Marcia also happens to be just about the most politically correct person I know. Ask her, she’ll tell you I introduced her to ethnic humor, and challenged her to push the envelope. However, in spite of years working with me, she is still miss proper. I gotta keep working on it.
(As a quick aside, Marcia’s pursuit of an advanced degree and new professional position has made her question her availability to write for us weekly. As a columnist myself, I know not only the pressure of producing a quality column weekly, but how thankless the job can be. Those who are unhappy with what you pen yell loudly and frequently. Those that approve are most often silent. So if you see or email Marcia, tell her that you love her column and she should continue writing. She knows and understands the community and is an effective advocate for the right things.)
Marcia and Leroy have two delightful kids who I think about often – but don’t get to see often enough. Marcia and Leroy were guests at my daughter’s Bat Mitzvah four years ago.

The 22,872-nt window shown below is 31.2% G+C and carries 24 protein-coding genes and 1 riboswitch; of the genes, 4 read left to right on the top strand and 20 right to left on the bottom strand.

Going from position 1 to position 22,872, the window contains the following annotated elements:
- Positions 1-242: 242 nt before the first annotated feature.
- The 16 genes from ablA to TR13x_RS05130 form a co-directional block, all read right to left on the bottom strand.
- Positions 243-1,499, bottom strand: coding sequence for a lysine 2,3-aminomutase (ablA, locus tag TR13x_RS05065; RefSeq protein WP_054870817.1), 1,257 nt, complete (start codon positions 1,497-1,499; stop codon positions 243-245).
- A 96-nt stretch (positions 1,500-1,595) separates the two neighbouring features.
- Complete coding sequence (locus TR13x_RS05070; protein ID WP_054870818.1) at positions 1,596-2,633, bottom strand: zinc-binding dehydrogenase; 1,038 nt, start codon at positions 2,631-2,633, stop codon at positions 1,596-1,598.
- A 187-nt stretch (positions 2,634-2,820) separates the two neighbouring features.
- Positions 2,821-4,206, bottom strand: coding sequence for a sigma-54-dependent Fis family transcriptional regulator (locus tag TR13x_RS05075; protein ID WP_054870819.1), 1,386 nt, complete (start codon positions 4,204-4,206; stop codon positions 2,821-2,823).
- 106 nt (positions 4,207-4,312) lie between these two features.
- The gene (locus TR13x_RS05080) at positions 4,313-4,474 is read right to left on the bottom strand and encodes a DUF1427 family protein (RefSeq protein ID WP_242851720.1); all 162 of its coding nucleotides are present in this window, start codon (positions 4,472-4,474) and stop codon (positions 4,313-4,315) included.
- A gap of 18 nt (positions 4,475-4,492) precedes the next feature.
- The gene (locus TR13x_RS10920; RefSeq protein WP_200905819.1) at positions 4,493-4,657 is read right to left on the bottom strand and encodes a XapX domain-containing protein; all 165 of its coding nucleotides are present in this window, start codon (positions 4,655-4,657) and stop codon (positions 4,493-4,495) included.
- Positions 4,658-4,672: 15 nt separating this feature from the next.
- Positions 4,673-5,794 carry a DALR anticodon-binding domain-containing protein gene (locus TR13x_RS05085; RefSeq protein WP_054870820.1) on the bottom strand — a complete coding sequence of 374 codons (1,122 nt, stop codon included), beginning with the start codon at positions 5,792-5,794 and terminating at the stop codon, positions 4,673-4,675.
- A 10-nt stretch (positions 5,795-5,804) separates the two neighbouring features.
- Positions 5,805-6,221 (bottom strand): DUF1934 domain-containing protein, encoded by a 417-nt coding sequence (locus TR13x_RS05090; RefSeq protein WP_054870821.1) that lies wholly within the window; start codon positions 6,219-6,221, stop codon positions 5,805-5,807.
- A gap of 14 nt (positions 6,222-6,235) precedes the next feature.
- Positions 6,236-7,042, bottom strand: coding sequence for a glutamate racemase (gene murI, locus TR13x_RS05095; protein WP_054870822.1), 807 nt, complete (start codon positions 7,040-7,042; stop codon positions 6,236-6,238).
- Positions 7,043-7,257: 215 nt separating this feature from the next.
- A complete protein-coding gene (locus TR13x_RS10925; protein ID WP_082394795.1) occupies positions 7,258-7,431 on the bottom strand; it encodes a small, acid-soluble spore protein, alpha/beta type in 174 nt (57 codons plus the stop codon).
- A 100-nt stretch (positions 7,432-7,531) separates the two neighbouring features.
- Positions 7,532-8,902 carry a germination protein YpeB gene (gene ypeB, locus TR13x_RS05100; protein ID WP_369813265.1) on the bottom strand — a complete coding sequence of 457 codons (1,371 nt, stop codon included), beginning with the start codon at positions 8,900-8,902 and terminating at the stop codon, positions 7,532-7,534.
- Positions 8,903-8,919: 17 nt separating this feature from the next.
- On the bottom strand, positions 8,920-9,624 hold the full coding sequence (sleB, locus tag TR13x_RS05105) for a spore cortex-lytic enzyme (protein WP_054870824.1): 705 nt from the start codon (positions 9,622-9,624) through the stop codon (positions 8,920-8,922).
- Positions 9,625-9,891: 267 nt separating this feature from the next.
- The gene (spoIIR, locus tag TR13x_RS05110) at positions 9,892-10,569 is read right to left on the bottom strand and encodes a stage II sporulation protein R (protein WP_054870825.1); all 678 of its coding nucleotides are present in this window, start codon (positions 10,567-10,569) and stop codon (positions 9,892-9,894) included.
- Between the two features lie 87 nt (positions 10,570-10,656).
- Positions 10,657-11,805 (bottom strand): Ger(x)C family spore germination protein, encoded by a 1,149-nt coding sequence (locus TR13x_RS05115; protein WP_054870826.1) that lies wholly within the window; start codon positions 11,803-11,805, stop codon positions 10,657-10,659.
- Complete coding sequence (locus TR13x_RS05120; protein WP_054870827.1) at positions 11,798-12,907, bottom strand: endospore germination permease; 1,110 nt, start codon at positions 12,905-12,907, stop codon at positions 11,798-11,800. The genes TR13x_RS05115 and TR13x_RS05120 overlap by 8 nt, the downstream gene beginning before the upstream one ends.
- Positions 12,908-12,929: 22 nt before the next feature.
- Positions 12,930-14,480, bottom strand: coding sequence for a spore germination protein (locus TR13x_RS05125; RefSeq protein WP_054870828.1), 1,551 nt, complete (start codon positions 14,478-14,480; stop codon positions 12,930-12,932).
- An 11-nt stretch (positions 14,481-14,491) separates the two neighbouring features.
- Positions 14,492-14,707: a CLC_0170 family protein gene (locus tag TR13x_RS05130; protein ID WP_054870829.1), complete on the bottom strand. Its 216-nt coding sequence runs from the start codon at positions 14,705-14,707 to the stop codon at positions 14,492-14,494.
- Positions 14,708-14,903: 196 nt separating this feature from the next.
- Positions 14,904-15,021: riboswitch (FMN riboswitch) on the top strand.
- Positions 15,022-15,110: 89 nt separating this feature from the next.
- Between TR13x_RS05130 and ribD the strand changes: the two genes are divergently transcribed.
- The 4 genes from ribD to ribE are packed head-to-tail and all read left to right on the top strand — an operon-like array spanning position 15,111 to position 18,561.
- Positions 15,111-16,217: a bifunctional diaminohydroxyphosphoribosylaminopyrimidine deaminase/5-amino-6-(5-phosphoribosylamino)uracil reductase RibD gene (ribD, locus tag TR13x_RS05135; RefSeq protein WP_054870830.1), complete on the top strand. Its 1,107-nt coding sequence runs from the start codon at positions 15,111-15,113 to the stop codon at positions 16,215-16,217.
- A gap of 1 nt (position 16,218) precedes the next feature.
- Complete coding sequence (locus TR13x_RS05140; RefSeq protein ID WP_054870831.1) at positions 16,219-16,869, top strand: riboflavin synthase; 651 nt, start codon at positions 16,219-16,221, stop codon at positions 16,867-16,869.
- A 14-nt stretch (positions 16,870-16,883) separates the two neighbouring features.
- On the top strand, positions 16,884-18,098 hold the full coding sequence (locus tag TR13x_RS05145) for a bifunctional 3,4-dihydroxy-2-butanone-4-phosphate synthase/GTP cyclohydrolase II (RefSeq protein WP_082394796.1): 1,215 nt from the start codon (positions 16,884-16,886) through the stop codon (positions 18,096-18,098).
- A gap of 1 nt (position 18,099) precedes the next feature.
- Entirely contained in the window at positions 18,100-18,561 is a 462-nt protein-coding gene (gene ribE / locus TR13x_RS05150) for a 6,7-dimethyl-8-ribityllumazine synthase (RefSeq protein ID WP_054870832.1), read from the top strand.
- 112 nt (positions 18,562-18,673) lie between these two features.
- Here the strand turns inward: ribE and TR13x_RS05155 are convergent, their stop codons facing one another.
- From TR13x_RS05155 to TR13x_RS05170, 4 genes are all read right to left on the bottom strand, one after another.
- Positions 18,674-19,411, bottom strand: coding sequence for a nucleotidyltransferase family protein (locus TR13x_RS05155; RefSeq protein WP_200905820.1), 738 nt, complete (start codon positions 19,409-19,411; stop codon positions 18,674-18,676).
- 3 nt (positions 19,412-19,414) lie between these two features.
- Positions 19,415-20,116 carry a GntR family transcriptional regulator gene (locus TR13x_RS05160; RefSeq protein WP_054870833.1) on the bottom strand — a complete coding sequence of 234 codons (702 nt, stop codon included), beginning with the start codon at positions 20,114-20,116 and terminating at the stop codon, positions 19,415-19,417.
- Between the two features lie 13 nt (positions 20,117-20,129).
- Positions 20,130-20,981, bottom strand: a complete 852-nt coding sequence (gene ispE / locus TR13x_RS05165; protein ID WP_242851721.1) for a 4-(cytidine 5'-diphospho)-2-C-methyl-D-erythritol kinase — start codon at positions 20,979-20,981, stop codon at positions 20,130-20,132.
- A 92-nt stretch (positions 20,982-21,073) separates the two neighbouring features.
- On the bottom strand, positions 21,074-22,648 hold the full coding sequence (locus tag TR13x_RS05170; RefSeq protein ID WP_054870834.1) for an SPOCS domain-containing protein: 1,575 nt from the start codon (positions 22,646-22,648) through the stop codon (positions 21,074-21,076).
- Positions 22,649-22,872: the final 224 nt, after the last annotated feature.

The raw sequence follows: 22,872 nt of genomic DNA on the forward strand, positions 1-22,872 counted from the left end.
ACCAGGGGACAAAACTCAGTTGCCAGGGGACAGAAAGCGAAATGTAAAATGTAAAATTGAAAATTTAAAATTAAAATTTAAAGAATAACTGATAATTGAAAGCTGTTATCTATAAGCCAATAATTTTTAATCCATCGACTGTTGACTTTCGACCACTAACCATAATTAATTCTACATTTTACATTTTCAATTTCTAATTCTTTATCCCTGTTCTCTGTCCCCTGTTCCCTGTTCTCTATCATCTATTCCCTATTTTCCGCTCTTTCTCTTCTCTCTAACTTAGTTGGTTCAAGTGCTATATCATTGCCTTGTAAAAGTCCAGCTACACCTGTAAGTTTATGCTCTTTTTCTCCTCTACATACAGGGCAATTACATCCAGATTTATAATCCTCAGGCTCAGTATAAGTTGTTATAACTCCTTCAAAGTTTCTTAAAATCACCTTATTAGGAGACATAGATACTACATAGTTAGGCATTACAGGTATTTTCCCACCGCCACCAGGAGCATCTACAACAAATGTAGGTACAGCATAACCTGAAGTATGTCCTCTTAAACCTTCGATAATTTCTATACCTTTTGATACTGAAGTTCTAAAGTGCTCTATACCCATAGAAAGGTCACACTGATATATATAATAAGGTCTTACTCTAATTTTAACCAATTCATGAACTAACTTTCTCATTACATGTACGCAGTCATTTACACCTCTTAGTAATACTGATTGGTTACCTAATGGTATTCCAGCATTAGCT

Enough background, Leroy announced that he plans to introduce a resolution into the City Council calling for a symbolic moratorium on the “N” word. In honor of Black History Month – February — the resolution encourages New Yorkers of all races to refrain from the using the “N” word.
As I write this on Sunday, Leroy is with the Abolish The “N” Word Project (check their website: www.AbolishTheNWord.com) as they host a gathering of celebrities at the New York Laugh Factory to share personal stories of the first time they were called the “N” Word and how that experience would forever change their lives. The stories will be compiled for an educational DVD that will be used in schools and by organizations to help educate not only children, but all people who are unaware of the pain associated with the “N” Word.
MEET DOM NUNZIATO
Allow me to move on and tell my story.
For many years Dominick Nunziato has been drawing the cartoons for this and the QConfidential page. Dom is a Queens kid – a relative of the late Lucy Nunziato of the Queens Chamber of Commerce and a cousin of the Nunziato florist family which includes Eric Gioia. Dom also works on Wall Street in one of those non-creative type jobs.